Never say never. Earlier this week, NBA Commissioner Adam Silver almost said never when he declared that there isn’t a pathway “in the foreseeable future” for sovereign wealth funds to become the controlling owners in the NBA.
“I don’t want to say what could ever happen, but there’s no contemplation right now,” Silver told reporters in Las Vegas at the Associated Press Sports Editors annual convention. “I mean, it’s very important to us, putting aside sovereign wealth funds that individuals are in a position to control our teams, be responsible to the fans, be responsible to their partners and to the players.
“It’s very important to us that there be a person [in charge], and this is independent of sovereign wealth funds. I think that in terms of the connection with the community, the connection with the players and their other partners in the league,” he added.
In theory, it sounds good. But, theory isn’t where we live.
The sports world is still scarred from what the PGA did earlier this year. We watched a league and commissioner stand tall against the endless amount of Saudi money that was being thrown at them. And then we watched a league and commissioner “bend the knee” as soon as the price rose to a level in which they were fine with being bought — excuse the rest of us for having PTSD, it’s a touchy subject.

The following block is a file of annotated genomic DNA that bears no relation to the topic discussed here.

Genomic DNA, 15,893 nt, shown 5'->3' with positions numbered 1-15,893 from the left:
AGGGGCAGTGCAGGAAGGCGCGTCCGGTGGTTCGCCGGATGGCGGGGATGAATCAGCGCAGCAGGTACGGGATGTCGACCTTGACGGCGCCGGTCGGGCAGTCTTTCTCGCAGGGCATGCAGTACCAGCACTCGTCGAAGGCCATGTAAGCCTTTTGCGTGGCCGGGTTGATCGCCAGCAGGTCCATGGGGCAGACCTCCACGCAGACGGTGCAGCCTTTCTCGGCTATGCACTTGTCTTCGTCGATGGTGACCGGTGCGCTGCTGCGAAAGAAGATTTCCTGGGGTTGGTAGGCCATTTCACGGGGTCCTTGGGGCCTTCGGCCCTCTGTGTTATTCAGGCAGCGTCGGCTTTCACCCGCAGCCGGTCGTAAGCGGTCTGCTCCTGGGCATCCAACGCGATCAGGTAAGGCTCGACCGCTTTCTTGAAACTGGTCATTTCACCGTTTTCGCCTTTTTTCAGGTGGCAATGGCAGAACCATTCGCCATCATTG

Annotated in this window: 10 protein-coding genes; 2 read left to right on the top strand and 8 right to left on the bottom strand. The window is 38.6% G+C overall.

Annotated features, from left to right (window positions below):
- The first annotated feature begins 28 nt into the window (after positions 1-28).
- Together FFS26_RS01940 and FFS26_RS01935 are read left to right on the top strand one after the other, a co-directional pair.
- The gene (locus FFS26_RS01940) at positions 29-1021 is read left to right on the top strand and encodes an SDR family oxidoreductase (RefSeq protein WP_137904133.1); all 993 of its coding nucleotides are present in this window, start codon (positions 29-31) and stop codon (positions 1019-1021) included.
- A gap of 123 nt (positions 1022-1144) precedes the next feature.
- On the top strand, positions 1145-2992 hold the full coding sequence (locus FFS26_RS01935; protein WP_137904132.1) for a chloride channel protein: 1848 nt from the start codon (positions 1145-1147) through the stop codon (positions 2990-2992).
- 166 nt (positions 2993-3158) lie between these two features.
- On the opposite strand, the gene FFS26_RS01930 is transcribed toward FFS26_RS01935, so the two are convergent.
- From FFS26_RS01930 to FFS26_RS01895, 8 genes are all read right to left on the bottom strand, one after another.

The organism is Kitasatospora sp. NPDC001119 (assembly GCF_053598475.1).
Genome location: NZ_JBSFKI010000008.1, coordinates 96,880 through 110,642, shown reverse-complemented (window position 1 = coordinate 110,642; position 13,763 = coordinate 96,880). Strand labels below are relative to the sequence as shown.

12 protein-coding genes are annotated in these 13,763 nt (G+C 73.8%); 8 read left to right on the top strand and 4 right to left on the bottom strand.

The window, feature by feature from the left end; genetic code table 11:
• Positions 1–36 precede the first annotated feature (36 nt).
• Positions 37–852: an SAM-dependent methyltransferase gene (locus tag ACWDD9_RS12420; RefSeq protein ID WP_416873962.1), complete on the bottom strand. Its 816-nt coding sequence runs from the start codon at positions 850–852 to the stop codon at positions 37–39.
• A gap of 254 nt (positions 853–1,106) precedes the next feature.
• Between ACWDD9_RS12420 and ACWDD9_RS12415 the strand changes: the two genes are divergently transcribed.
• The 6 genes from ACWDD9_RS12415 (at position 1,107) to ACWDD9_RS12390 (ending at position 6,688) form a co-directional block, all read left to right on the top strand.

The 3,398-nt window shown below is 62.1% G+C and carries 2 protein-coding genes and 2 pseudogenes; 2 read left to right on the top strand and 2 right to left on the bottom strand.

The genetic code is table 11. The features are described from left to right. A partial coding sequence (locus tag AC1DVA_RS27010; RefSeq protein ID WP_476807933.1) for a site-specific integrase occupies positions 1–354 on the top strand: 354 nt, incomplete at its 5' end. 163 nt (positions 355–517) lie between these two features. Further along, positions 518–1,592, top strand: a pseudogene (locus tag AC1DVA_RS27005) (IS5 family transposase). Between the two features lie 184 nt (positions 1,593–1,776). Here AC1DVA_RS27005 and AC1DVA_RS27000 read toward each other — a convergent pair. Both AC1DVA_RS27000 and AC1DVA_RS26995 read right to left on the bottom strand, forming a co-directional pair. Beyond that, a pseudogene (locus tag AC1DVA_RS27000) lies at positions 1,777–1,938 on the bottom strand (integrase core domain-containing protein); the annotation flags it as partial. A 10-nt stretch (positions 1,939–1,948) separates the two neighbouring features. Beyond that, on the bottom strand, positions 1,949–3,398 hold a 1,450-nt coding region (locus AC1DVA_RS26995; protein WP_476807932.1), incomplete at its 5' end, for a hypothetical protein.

A few weeks ago, Qatar’s sovereign wealth fund purchased a 5 percent stake in Monumental Sports & Entertainment — they own the Washington Wizards. Under the league’s rules, that 5 percent investment stake is the most a sovereign wealth fund can have in a franchise.
But, isn’t that how these things start?
The wealthy are patient. They get a piece of something they want, then they show up with a blank check and eventually buy the rest.
In October, the Dallas Mavericks and the Minnesota Timberwolves will play two preseason games in Abu Dhabi. Here’s the link with more info, it’s literally on the NBA’s website. And just last month, Front Office Sports raised the question if the NBA could be open for more business from Saudi Arabia.
“In part, the reason why we’ve opened up investment opportunities to private equity firms, sovereign wealth funds, is because we’re running out of individuals, frankly, who are in a position to write those kinds of checks, and especially when you’re not going to be the control(ling) owner of the team,” said Silver.
The NBA is a global game that’s playing catchup to soccer. And if it wants to continue to grow — as it expands into different continents — it’ll have to accept more money from people outside of the United States that have deeper pockets. American arrogance is thinking you can take a game that was created by a Canadian, make it your own, and expand it across the globe, but run it according to “America standards.” Pay attention, this is going to get interesting.